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Opiates was created as a helpful resource for those struggling with addiction and substance abuse related disorders. Our goal is to offer our users the ability to find a rehab facility with ease, without having to spend a huge amount of time looking through sponsored listings.

What Is Oxycodone? Everything You Need to Know

Written by Opiates | Published on August 5, 2020 | Updated on August 5th, 2020

According to the CDC, oxycodone and prescription opioids caused the death of 232,000 people between 1999 and 2018. If you or a loved one is struggling with oxycodone addiction, it’s important to understand the risks that come with it and why you need to seek help.

In the guide below, we’ll go over everything from what oxycodone is to how to spot addiction and get help. Whether it’s for yours or a loved one’s health, knowing this information could help save a life.

What Is Oxycodone?

Oxycodone is a prescription opioid meant to relieve pain symptoms, similar to drugs like codeine and morphine.

While it is often prescribed on its own in forms such as Oxy-IR and OxyContin, oxycodone is also an ingredient in many prescription drugs. These include:

  • Percocet
  • Endocet
  • Oxycocet

Oxycodone is a powerful pain reliever, meaning a user only has to take a small amount for relief. This makes oxycodone much more convenient than weaker pain relievers.

Unfortunately, oxycodone is also highly addictive thanks to its pain-relieving qualities. Users typically crush the oxycodone, frequently in the form of Oxycontin, and snort it to make it act faster and harder. Oxycodone is abused by both patients and recreationally, leading to what we now know as an oxycodone epidemic in the US.

The Short Term Effects of Opiates

With almost any drug comes side effects. The same applies to oxycodone.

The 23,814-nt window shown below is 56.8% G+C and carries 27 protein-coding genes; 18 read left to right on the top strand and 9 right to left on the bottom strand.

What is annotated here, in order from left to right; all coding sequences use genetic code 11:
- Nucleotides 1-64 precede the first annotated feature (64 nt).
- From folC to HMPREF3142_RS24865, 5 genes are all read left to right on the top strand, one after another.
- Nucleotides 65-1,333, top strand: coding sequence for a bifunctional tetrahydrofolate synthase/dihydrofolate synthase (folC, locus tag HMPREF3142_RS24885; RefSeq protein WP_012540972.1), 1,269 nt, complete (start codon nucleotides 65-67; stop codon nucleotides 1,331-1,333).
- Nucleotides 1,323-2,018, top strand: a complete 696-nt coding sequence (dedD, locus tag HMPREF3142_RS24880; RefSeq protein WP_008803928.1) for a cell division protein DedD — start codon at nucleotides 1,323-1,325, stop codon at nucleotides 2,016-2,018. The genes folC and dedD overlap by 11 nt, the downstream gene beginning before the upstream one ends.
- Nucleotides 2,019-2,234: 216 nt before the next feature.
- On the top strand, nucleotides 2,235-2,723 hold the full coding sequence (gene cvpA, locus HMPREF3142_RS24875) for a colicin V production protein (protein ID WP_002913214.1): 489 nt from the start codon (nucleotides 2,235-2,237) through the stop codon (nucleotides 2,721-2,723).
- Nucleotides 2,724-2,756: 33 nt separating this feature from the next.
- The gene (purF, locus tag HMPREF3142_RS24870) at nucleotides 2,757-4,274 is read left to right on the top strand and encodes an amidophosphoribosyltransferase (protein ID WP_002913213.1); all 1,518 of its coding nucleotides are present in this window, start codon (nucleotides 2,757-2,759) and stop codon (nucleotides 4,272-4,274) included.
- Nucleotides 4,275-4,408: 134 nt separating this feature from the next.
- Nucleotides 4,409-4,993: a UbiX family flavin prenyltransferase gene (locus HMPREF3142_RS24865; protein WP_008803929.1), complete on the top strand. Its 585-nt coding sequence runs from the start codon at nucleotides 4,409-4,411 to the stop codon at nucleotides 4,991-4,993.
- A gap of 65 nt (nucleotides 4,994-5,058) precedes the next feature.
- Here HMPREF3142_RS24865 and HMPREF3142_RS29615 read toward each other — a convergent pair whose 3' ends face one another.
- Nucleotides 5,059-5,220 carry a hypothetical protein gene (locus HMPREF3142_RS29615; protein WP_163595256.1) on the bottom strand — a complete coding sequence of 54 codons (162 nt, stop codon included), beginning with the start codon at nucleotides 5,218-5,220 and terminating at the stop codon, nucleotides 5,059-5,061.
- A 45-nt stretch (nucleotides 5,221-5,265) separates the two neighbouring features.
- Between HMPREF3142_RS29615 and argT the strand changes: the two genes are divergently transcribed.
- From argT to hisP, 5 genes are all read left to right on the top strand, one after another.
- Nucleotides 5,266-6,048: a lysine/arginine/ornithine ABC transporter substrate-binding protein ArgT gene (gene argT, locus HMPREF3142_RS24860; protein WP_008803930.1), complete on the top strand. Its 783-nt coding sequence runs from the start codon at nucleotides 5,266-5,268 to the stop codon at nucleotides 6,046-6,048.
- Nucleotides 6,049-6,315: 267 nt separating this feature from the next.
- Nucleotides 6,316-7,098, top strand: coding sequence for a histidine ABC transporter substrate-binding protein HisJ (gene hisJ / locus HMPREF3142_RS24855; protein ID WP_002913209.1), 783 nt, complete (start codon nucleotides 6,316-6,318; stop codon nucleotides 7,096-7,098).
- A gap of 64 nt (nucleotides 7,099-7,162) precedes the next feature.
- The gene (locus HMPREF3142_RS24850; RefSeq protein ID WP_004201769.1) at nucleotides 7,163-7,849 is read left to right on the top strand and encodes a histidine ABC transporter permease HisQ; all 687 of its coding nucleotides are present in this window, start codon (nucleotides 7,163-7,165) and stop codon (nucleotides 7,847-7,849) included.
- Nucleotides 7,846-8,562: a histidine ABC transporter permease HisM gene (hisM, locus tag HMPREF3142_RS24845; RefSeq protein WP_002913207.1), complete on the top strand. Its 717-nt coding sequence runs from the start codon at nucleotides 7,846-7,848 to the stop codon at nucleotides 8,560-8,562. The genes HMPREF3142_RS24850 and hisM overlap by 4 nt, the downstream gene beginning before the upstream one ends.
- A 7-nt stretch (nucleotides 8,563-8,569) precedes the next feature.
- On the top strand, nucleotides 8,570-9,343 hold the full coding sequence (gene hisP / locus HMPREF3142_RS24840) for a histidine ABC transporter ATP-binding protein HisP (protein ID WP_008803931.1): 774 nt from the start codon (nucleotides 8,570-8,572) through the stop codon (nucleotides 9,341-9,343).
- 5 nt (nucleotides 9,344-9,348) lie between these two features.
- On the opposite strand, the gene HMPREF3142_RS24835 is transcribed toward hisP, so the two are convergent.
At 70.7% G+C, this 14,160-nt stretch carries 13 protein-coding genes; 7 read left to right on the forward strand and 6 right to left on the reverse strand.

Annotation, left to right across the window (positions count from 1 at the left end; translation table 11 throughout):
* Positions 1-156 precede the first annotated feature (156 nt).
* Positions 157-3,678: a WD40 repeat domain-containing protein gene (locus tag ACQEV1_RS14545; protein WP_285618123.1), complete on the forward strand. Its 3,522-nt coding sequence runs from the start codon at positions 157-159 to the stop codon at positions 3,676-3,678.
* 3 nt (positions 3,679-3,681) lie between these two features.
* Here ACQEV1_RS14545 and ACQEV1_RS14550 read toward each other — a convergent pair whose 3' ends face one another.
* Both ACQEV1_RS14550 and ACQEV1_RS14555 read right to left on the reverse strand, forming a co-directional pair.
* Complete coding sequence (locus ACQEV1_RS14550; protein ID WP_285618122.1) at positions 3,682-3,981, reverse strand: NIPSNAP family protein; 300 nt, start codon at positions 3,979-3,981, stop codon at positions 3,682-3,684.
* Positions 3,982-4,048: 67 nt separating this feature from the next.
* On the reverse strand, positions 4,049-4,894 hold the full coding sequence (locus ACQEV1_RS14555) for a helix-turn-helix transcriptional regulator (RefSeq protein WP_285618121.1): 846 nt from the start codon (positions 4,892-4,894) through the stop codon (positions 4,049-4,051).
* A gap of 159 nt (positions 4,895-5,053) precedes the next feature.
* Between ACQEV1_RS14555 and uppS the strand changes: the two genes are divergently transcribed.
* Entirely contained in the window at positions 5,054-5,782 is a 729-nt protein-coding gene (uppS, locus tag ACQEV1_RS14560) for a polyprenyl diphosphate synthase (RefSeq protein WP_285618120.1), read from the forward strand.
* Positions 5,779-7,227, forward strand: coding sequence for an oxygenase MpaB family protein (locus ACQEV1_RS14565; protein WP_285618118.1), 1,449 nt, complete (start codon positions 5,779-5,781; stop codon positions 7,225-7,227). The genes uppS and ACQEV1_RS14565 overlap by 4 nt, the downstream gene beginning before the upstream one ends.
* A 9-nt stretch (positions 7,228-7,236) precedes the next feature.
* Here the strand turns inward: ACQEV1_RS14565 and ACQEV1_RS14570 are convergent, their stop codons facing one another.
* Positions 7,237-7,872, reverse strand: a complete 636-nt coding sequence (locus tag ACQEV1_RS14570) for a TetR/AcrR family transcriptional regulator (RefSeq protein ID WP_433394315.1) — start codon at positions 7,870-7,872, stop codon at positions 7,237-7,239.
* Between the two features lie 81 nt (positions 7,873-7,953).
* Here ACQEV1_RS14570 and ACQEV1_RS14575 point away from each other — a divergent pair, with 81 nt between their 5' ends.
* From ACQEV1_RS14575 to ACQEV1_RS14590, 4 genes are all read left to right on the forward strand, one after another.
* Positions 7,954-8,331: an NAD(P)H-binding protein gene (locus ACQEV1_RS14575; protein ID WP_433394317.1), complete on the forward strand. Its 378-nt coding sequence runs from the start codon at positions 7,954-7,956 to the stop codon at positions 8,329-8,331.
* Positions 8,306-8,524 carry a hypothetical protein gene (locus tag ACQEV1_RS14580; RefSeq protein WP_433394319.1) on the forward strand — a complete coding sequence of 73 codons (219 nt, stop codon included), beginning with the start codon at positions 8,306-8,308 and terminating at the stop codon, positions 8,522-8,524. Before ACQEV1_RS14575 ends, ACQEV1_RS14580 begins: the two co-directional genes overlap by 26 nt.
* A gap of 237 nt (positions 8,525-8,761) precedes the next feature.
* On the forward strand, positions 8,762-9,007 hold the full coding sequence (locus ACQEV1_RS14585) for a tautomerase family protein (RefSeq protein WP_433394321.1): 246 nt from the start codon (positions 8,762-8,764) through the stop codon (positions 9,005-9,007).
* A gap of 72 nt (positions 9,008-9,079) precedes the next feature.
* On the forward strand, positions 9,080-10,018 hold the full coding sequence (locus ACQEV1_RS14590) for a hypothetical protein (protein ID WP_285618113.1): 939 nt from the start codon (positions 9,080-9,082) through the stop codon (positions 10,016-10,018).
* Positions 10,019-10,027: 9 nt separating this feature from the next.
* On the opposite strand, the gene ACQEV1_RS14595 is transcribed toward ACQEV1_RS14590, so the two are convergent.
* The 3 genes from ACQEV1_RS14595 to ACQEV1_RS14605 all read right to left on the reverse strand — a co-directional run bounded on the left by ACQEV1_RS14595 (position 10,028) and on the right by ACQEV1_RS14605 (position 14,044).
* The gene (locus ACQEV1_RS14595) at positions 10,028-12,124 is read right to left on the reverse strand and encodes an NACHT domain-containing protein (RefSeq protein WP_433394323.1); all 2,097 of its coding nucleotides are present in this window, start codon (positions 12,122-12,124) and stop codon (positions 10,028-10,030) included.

If you’ve been taking an oxycodone prescription for a short period of time, you may experience some of the following side effects:

  • Constipation
  • Nausea
  • Sleepiness
  • Unconsciousness
  • Slower breathing

Many of these symptoms go unnoticed, especially by those on the outside looking in. It’s when you keep using oxycodone and other opiates that the more serious effects settle in.

The Long Term Effects of Opiates

With continued use of an opiate like oxycodone, your short-term side effects will increase in intensity. On top of that, you’ll notice a whole new host of long term side effects, especially when you haven’t taken any opiates that day. These are called withdrawal symptoms.

Oxycodone withdrawal symptoms include:

  • Restlessness
  • Irritation
  • Cold flashes/sweating
  • Goosebumps
  • Insomnia
  • Diarrhea
  • Runny nose, teary eyes
  • Muscle and bone pain, aches
  • Shakes
  • Increased heart rate, mood swings
  • Depression

Another long-term effect is tolerance increase. When you take a drug often, your body adjusts to it and requires larger and larger doses to keep it satisfied. That leads the user to increase their dosage, exponentially increasing the chances of an overdose.

How to Spot Oxycodone Addiction

If you fear a loved one is addicted to oxycodone, or if you fear you’re addicted yourself, there are a few signs you can look out for. Some are easier to spot than others, but it’s important to look out for all of them as some present more than others.